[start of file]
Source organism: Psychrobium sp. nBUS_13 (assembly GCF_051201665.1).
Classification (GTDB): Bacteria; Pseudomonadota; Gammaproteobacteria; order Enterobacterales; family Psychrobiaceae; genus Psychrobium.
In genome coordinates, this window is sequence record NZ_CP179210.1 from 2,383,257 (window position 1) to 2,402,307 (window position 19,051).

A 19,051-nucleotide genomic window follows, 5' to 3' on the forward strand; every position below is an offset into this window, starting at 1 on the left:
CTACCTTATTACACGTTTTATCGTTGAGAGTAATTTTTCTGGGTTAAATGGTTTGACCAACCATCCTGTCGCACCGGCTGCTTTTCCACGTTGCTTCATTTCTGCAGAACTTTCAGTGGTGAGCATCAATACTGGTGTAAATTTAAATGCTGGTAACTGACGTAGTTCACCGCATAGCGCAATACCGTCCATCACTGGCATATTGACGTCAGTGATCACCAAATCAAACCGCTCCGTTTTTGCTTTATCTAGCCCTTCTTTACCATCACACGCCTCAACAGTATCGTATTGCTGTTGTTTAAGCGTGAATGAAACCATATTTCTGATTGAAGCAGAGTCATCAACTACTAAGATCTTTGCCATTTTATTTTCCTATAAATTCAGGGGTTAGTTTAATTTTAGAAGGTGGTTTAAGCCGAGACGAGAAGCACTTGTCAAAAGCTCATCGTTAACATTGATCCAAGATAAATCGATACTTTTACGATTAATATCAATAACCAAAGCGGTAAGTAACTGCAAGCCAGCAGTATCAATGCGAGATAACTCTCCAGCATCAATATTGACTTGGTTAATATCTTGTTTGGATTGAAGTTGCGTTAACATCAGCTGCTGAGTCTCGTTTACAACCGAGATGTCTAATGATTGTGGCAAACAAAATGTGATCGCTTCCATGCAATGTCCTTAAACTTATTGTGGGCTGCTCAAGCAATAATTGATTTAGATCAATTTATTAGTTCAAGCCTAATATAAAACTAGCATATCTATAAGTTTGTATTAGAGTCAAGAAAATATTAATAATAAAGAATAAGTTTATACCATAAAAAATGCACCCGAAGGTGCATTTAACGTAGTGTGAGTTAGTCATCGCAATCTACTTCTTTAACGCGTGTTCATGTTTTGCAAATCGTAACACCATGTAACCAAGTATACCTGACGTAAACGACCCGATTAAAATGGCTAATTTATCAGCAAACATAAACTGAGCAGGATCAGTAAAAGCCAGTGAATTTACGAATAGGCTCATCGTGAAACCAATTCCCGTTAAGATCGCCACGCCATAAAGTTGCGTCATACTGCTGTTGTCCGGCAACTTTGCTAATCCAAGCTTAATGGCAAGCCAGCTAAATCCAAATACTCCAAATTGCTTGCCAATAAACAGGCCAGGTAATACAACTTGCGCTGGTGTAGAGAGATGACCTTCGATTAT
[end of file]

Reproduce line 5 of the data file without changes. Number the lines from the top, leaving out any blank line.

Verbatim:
CTACCTTATTACACGTTTTATCGTTGAGAGTAATTTTTCTGGGTTAAATGGTTTGACCAACCATCCTGTCGCACCGGCTGCTTTTCCACGTTGCTTCATTTCTGCAGAACTTTCAGTGGTGAGCATCAATACTGGTGTAAATTTAAATGCTGGTAACTGACGTAGTTCACCGCATAGCGCAATACCGTCCATCACTGGCATATTGACGTCAGTGATCACCAAATCAAACCGCTCCGTTTTTGCTTTATCTAGCCCTTCTTTACCATCACACGCCTCAACAGTATCGTATTGCTGTTGTTTAAGCGTGAATGAAACCATATTTCTGATTGAAGCAGAGTCATCAACTACTAAGATCTTTGCCATTTTATTTTCCTATAAATTCAGGGGTTAGTTTAATTTTAGAAGGTGGTTTAAGCCGAGACGAGAAGCACTTGTCAAAAGCTCATCGTTAACATTGATCCAAGATAAATCGATACTTTTACGATTAATATCAATAACCAAAGCGGTAAGTAACTGCAAGCCAGCAGTATCAATGCGAGATAACTCTCCAGCATCAATATTGACTTGGTTAATATCTTGTTTGGATTGAAGTTGCGTTAACATCAGCTGCTGAGTCTCGTTTACAACCGAGATGTCTAATGATTGTGGCAAACAAAATGTGATCGCTTCCATGCAATGTCCTTAAACTTATTGTGGGCTGCTCAAGCAATAATTGATTTAGATCAATTTATTAGTTCAAGCCTAATATAAAACTAGCATATCTATAAGTTTGTATTAGAGTCAAGAAAATATTAATAATAAAGAATAAGTTTATACCATAAAAAATGCACCCGAAGGTGCATTTAACGTAGTGTGAGTTAGTCATCGCAATCTACTTCTTTAACGCGTGTTCATGTTTTGCAAATCGTAACACCATGTAACCAAGTATACCTGACGTAAACGACCCGATTAAAATGGCTAATTTATCAGCAAACATAAACTGAGCAGGATCAGTAAAAGCCAGTGAATTTACGAATAGGCTCATCGTGAAACCAATTCCCGTTAAGATCGCCACGCCATAAAGTTGCGTCATACTGCTGTTGTCCGGCAACTTTGCTAATCCAAGCTTAATGGCAAGCCAGCTAAATCCAAATACTCCAAATTGCTTGCCAATAAACAGGCCAGGTAATACAACTTGCGCTGGTGTAGAGAGATGACCTTCGATTAT